A trial of Symprove is definitely in my future!
[i] Moens F et al. A four-strain probiotic exerts positive immunomodulatory effects by enhancing colonic butyrate production in vitro. International Journal of Pharmaceutics, 2018: https://www.sciencedirect.com/science/article/pii/S037851731830838X?via%3Dihub
Yesterday I devoted several hours to reading a fascinating article on the connection between stress and the microbiome.[i] The conclusion: the lack of exposure to our “old friends” (those commensal organisms with which humans co-evolved) has caused immune dysregulation, leading to a greater susceptibility to the adverse effects of stress…and that stress, in turn, has caused alterations to the biome and immune system.
The paper was extensiveso I will just hit on some of the major highlights. (And even just highlights means this is going to be a loooong post, so brace yourself!)
Unfortunately, these authors – like most scientists these days – limit their definition of Old Friends to the bacterial microbiome. Our Old Friends, though, are far more diverse and include viruses (as I pointed out, for example, here), macrobiotic organisms (like helminths, as I have pointed out many times (for example, here), protozoa (as I talked about here), and so forth. As in any ecosystem, there is much greater complexity than a single class of organisms and all are inexorably intertwined. Limiting scientific research to only the bacterial microbiome is like saying you will research a rain forest but only study the mammals…forgetting that the diversity of the mammalian population in the forest is reliant upon all their co-inhibitors, like the insects, the birds, the reptiles, and so forth.
As always, I will continue to hope that at some point, science starts to think about the bigger picture. The question I constantly ask myself is, can biome restoration really happen if we only attempt it using 1 type of organism?
[i] Langgartner, D, Lowry, CA, Reber, SO. Old Friends, immunoregulation, and stress resilience. European Journal of Physiology. 2018. doi: 10.1007/s00424-018-2228-7
In my last post, I talked about how microbiome depletion results from immigrating to the United States (and subsequent dietary changes), which leads to obesity and metabolic diseases. I promised to tell you more about immigrant studies on biome depletion so today I am addressing a paper from 2 years ago in which researchers describe the effects of macrobiome (helminth) depletion in immigrants to a westernized nation.
In this case, scientists looked at the development of allergy in 126 Ethiopians newly arrived in Israel.[i] They were tested upon arrival and then, 115 of them were retested a year later. The health assessments consisted of allergy testing – and stool and blood sampling, in order to determine the presence of helminths. Anti-helminth medication was offered to all those with helminths but only 46.3% of the people chose to take it.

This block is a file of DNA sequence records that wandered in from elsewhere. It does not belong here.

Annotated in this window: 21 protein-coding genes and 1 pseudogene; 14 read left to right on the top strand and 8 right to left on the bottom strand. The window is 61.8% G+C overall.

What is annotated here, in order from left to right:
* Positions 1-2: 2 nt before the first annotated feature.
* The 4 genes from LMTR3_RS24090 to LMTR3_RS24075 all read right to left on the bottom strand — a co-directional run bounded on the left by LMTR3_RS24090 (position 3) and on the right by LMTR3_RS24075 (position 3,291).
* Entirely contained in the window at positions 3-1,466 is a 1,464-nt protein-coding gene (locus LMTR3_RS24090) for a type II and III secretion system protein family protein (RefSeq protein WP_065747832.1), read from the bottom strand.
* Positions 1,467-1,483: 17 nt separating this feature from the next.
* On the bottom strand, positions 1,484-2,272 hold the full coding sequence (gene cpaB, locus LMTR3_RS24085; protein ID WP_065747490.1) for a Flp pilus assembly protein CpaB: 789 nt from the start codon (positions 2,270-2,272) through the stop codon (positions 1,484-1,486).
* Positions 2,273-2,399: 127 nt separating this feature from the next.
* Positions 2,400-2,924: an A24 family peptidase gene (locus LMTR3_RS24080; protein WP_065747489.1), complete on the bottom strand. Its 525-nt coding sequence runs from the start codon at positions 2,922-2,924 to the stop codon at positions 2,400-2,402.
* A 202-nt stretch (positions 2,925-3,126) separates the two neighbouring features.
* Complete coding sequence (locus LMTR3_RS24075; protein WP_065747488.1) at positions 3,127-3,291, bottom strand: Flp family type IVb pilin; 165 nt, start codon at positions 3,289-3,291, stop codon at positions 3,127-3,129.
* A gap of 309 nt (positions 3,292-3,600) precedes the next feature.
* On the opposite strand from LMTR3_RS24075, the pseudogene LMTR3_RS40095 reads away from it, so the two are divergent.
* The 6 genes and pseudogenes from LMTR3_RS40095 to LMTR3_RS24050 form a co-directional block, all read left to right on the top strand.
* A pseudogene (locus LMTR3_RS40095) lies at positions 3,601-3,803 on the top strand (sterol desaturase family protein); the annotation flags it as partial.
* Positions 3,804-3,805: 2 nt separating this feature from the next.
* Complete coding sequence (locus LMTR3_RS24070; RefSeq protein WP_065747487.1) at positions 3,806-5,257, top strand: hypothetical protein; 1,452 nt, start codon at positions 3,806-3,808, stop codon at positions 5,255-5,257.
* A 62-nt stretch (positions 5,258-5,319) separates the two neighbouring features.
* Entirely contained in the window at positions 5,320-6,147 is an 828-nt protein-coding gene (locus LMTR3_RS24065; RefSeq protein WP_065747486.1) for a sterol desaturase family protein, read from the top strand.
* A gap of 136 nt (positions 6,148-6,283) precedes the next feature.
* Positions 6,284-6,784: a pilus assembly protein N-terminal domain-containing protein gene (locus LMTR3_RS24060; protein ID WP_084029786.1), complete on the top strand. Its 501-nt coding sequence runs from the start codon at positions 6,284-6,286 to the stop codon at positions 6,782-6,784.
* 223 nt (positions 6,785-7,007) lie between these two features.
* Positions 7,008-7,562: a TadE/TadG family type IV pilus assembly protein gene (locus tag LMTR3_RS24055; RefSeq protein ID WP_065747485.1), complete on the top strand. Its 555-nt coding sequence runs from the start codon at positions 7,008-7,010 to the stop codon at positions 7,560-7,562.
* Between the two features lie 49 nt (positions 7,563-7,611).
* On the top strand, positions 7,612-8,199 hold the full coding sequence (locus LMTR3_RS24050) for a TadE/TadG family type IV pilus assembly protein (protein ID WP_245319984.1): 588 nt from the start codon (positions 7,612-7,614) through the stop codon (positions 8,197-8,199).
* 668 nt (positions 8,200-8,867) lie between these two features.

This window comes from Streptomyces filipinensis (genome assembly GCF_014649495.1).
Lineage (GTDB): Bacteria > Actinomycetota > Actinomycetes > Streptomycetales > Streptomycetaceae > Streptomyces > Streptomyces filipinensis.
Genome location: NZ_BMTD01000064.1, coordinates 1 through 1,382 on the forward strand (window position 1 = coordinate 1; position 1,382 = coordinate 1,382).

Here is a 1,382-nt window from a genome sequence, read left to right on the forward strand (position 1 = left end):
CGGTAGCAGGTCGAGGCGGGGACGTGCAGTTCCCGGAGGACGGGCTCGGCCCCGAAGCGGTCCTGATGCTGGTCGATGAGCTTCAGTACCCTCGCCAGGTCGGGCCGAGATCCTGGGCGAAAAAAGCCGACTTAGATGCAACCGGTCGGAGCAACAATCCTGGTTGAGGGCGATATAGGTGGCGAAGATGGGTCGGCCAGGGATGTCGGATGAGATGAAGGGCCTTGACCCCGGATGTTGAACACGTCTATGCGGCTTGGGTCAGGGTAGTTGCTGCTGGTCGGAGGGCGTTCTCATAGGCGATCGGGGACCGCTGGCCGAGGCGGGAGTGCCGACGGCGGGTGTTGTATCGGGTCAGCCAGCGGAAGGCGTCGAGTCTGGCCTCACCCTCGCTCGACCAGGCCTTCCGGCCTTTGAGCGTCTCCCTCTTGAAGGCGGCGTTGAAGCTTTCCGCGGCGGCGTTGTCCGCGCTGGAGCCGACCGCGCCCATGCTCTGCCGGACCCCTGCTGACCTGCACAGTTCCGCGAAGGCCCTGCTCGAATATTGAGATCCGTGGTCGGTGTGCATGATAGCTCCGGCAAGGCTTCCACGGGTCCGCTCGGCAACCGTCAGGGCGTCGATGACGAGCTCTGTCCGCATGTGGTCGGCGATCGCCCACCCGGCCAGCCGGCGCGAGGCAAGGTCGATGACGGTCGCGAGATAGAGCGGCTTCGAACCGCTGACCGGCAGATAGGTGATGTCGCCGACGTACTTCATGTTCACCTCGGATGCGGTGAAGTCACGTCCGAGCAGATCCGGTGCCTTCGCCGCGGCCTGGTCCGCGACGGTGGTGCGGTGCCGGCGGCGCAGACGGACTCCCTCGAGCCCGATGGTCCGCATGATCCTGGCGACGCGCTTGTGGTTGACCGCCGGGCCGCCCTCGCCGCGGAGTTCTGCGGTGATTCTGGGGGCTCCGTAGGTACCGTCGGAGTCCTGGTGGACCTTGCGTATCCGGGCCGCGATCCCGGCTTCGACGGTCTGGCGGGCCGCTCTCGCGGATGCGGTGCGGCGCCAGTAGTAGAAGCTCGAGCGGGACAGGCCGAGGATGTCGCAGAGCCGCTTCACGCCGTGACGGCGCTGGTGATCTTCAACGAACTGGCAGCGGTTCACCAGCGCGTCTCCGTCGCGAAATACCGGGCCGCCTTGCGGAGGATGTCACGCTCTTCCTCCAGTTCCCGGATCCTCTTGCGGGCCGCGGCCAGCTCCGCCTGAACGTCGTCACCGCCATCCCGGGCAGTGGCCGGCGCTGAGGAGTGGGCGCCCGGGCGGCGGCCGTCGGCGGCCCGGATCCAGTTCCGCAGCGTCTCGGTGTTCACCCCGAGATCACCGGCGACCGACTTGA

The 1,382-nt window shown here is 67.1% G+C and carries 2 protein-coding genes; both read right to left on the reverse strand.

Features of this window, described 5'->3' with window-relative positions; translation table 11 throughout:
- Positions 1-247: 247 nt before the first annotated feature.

At baseline (i.e. when the people first arrived): most of them were positive for helminths. Of the 18 who were not, 22.2% (so 4 people) tested positive for allergies. Of the 108 who were helminth-positive, only 7 (so 6.5%) tested allergy positive. Thus, a total of only 11 people (8.7%) tested positive for allergies
Now here’s where it gets really interesting. A year later, after living in a highly-developed nation, “…a significant general increase in allergy…was observed.” 30 people (26.1%) now tested positive for allergies, as opposed the 11 of the previous year. After not only looking at allergic symptoms, but also skin prick testing for reactivity, the scientists concluded that allergic reactivity had increased in all the immigrants.
The research showed that “Helminth infection is significantly associated with low allergy and low SPT [skin prick testing] reactivity.” Even in the helminth-positive population that had chosen to not take the anti-helminth medication, an increase in allergic sensitivity was observed. There are several possible explanations for this, including the fact that lack of exposure to helminths meant they were slowly losing their helminth population as worms died off. Certainly too, other environmental factors – for example, dietary changes leading to microbiome depletion – also played a role. However, the conclusion of the paper is that the loss of helminths was definitely the major factor in the increase in allergic sensitivity.
One last note of interest: I can think of at least 1 paper in the literature that shows that multiple kinds of helminths leads to markedly higher levels of regulatory cytokines (those chemicals that turn off the inflammatory response). That finding was confirmed by this research as well: “Infection with several parasites had even lower allergy than monoinfection compared to the non infected individuals.”